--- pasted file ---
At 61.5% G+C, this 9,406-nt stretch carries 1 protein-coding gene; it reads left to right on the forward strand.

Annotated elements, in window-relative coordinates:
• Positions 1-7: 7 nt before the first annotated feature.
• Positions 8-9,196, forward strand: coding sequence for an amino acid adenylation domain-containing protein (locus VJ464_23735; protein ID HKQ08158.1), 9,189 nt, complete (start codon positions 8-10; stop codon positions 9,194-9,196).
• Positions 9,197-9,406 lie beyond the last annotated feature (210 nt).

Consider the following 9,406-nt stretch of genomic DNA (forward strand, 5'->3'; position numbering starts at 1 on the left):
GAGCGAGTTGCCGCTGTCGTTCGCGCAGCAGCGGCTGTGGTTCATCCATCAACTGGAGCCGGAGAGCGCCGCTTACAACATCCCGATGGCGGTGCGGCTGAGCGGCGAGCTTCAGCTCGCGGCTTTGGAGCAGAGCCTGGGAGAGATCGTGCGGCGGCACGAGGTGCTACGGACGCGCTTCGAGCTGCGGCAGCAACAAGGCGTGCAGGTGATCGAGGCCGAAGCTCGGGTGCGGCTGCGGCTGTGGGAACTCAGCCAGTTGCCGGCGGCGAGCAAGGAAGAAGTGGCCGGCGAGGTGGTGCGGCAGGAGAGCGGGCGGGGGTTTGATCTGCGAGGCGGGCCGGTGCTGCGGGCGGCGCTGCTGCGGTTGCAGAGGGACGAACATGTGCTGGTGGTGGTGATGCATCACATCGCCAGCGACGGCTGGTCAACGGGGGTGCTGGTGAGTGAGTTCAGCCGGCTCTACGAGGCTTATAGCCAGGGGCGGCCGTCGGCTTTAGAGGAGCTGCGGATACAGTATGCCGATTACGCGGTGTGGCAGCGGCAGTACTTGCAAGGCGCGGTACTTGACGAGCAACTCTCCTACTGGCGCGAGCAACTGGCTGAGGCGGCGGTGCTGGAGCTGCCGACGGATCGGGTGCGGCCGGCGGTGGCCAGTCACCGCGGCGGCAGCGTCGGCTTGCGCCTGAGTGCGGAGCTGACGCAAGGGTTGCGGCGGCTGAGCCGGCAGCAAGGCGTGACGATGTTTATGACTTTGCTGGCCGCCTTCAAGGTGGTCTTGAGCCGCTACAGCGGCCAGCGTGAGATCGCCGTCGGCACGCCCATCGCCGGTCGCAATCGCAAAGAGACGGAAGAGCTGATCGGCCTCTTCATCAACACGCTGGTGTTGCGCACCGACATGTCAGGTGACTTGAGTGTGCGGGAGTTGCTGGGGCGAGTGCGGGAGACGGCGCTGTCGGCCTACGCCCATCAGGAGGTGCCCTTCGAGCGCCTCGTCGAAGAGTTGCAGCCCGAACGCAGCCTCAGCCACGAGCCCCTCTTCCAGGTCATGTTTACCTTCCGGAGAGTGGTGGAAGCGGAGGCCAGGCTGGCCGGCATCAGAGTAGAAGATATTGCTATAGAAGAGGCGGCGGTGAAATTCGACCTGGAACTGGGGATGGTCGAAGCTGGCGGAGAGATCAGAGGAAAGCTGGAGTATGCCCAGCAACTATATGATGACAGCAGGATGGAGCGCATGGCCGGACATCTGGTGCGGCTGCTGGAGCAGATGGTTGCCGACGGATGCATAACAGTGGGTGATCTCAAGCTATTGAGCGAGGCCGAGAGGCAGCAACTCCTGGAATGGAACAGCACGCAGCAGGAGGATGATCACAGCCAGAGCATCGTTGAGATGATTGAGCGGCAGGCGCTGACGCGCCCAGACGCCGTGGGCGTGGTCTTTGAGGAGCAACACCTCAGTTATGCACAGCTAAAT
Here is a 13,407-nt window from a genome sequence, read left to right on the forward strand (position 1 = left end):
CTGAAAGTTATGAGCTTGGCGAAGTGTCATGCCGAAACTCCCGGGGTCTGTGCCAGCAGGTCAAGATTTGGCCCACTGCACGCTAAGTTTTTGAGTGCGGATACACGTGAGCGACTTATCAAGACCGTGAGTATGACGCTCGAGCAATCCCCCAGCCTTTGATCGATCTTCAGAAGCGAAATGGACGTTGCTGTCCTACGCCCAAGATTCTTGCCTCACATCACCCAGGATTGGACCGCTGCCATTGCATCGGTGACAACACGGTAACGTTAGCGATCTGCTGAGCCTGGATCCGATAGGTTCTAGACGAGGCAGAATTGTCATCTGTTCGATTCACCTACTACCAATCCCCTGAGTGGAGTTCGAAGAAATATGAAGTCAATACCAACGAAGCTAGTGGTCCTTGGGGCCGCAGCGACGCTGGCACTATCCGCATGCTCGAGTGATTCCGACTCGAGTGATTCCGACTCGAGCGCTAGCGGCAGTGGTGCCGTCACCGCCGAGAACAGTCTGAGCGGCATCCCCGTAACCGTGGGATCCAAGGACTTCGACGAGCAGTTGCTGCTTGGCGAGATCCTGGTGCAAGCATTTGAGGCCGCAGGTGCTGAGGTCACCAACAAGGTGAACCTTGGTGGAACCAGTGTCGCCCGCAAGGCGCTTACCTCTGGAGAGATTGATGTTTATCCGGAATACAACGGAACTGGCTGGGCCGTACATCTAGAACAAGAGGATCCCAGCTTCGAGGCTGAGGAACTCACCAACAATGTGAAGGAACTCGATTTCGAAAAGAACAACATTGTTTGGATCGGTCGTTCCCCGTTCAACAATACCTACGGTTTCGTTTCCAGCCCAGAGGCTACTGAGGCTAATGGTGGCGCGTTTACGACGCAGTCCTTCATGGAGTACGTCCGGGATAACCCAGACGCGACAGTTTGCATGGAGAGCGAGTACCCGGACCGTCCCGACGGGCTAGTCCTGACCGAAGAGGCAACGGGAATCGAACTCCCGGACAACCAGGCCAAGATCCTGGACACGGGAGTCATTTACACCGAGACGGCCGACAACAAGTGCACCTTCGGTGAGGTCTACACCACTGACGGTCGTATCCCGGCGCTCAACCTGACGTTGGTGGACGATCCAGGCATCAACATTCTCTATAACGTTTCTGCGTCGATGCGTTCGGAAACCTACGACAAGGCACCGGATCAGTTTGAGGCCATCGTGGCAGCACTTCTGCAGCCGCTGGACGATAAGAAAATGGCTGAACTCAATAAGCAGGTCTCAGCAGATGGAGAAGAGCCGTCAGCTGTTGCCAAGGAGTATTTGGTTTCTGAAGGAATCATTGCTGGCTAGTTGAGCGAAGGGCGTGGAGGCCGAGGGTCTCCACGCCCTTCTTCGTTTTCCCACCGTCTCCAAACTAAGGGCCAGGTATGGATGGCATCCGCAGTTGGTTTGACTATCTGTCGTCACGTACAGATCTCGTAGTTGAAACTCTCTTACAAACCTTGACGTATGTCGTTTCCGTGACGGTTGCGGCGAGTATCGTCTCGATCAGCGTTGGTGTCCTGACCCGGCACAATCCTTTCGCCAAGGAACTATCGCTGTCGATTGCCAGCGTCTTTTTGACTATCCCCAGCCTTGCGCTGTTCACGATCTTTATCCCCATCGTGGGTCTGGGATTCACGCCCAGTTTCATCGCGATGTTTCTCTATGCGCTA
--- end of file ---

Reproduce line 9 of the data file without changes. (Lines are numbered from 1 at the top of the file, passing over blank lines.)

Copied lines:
CTGAAAGTTATGAGCTTGGCGAAGTGTCATGCCGAAACTCCCGGGGTCTGTGCCAGCAGGTCAAGATTTGGCCCACTGCACGCTAAGTTTTTGAGTGCGGATACACGTGAGCGACTTATCAAGACCGTGAGTATGACGCTCGAGCAATCCCCCAGCCTTTGATCGATCTTCAGAAGCGAAATGGACGTTGCTGTCCTACGCCCAAGATTCTTGCCTCACATCACCCAGGATTGGACCGCTGCCATTGCATCGGTGACAACACGGTAACGTTAGCGATCTGCTGAGCCTGGATCCGATAGGTTCTAGACGAGGCAGAATTGTCATCTGTTCGATTCACCTACTACCAATCCCCTGAGTGGAGTTCGAAGAAATATGAAGTCAATACCAACGAAGCTAGTGGTCCTTGGGGCCGCAGCGACGCTGGCACTATCCGCATGCTCGAGTGATTCCGACTCGAGTGATTCCGACTCGAGCGCTAGCGGCAGTGGTGCCGTCACCGCCGAGAACAGTCTGAGCGGCATCCCCGTAACCGTGGGATCCAAGGACTTCGACGAGCAGTTGCTGCTTGGCGAGATCCTGGTGCAAGCATTTGAGGCCGCAGGTGCTGAGGTCACCAACAAGGTGAACCTTGGTGGAACCAGTGTCGCCCGCAAGGCGCTTACCTCTGGAGAGATTGATGTTTATCCGGAATACAACGGAACTGGCTGGGCCGTACATCTAGAACAAGAGGATCCCAGCTTCGAGGCTGAGGAACTCACCAACAATGTGAAGGAACTCGATTTCGAAAAGAACAACATTGTTTGGATCGGTCGTTCCCCGTTCAACAATACCTACGGTTTCGTTTCCAGCCCAGAGGCTACTGAGGCTAATGGTGGCGCGTTTACGACGCAGTCCTTCATGGAGTACGTCCGGGATAACCCAGACGCGACAGTTTGCATGGAGAGCGAGTACCCGGACCGTCCCGACGGGCTAGTCCTGACCGAAGAGGCAACGGGAATCGAACTCCCGGACAACCAGGCCAAGATCCTGGACACGGGAGTCATTTACACCGAGACGGCCGACAACAAGTGCACCTTCGGTGAGGTCTACACCACTGACGGTCGTATCCCGGCGCTCAACCTGACGTTGGTGGACGATCCAGGCATCAACATTCTCTATAACGTTTCTGCGTCGATGCGTTCGGAAACCTACGACAAGGCACCGGATCAGTTTGAGGCCATCGTGGCAGCACTTCTGCAGCCGCTGGACGATAAGAAAATGGCTGAACTCAATAAGCAGGTCTCAGCAGATGGAGAAGAGCCGTCAGCTGTTGCCAAGGAGTATTTGGTTTCTGAAGGAATCATTGCTGGCTAGTTGAGCGAAGGGCGTGGAGGCCGAGGGTCTCCACGCCCTTCTTCGTTTTCCCACCGTCTCCAAACTAAGGGCCAGGTATGGATGGCATCCGCAGTTGGTTTGACTATCTGTCGTCACGTACAGATCTCGTAGTTGAAACTCTCTTACAAACCTTGACGTATGTCGTTTCCGTGACGGTTGCGGCGAGTATCGTCTCGATCAGCGTTGGTGTCCTGACCCGGCACAATCCTTTCGCCAAGGAACTATCGCTGTCGATTGCCAGCGTCTTTTTGACTATCCCCAGCCTTGCGCTGTTCACGATCTTTATCCCCATCGTGGGTCTGGGATTCACGCCCAGTTTCATCGCGATGTTTCTCTATGCGCTA